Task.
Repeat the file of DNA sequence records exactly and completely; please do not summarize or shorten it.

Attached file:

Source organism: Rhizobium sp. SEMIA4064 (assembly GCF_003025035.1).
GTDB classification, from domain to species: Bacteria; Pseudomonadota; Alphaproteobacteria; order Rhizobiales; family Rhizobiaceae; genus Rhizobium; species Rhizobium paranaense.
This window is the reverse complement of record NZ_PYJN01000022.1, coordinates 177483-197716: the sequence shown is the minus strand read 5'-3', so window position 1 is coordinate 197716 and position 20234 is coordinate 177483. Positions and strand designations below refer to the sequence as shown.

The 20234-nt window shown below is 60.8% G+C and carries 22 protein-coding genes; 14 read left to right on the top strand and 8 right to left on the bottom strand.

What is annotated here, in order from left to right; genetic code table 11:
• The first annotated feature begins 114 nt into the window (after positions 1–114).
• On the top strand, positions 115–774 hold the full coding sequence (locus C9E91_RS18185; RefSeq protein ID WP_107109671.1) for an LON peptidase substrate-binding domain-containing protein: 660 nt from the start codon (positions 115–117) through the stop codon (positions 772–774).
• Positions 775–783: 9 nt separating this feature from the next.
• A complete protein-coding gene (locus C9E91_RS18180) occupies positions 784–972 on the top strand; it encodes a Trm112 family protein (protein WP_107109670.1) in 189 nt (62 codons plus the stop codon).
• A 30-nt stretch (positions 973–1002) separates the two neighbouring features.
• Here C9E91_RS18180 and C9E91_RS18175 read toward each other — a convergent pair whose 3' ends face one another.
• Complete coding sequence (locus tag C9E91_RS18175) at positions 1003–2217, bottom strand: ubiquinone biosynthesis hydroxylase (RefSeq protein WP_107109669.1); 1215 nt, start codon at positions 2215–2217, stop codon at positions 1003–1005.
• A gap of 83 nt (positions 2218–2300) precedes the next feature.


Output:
Source organism: Rhizobium sp. SEMIA4064 (assembly GCF_003025035.1).
GTDB classification, from domain to species: Bacteria; Pseudomonadota; Alphaproteobacteria; order Rhizobiales; family Rhizobiaceae; genus Rhizobium; species Rhizobium paranaense.
This window is the reverse complement of record NZ_PYJN01000022.1, coordinates 177483-197716: the sequence shown is the minus strand read 5'-3', so window position 1 is coordinate 197716 and position 20234 is coordinate 177483. Positions and strand designations below refer to the sequence as shown.

The 20234-nt window shown below is 60.8% G+C and carries 22 protein-coding genes; 14 read left to right on the top strand and 8 right to left on the bottom strand.

What is annotated here, in order from left to right; genetic code table 11:
• The first annotated feature begins 114 nt into the window (after positions 1–114).
• On the top strand, positions 115–774 hold the full coding sequence (locus C9E91_RS18185; RefSeq protein ID WP_107109671.1) for an LON peptidase substrate-binding domain-containing protein: 660 nt from the start codon (positions 115–117) through the stop codon (positions 772–774).
• Positions 775–783: 9 nt separating this feature from the next.
• A complete protein-coding gene (locus C9E91_RS18180) occupies positions 784–972 on the top strand; it encodes a Trm112 family protein (protein WP_107109670.1) in 189 nt (62 codons plus the stop codon).
• A 30-nt stretch (positions 973–1002) separates the two neighbouring features.
• Here C9E91_RS18180 and C9E91_RS18175 read toward each other — a convergent pair whose 3' ends face one another.
• Complete coding sequence (locus tag C9E91_RS18175) at positions 1003–2217, bottom strand: ubiquinone biosynthesis hydroxylase (RefSeq protein WP_107109669.1); 1215 nt, start codon at positions 2215–2217, stop codon at positions 1003–1005.
• A gap of 83 nt (positions 2218–2300) precedes the next feature.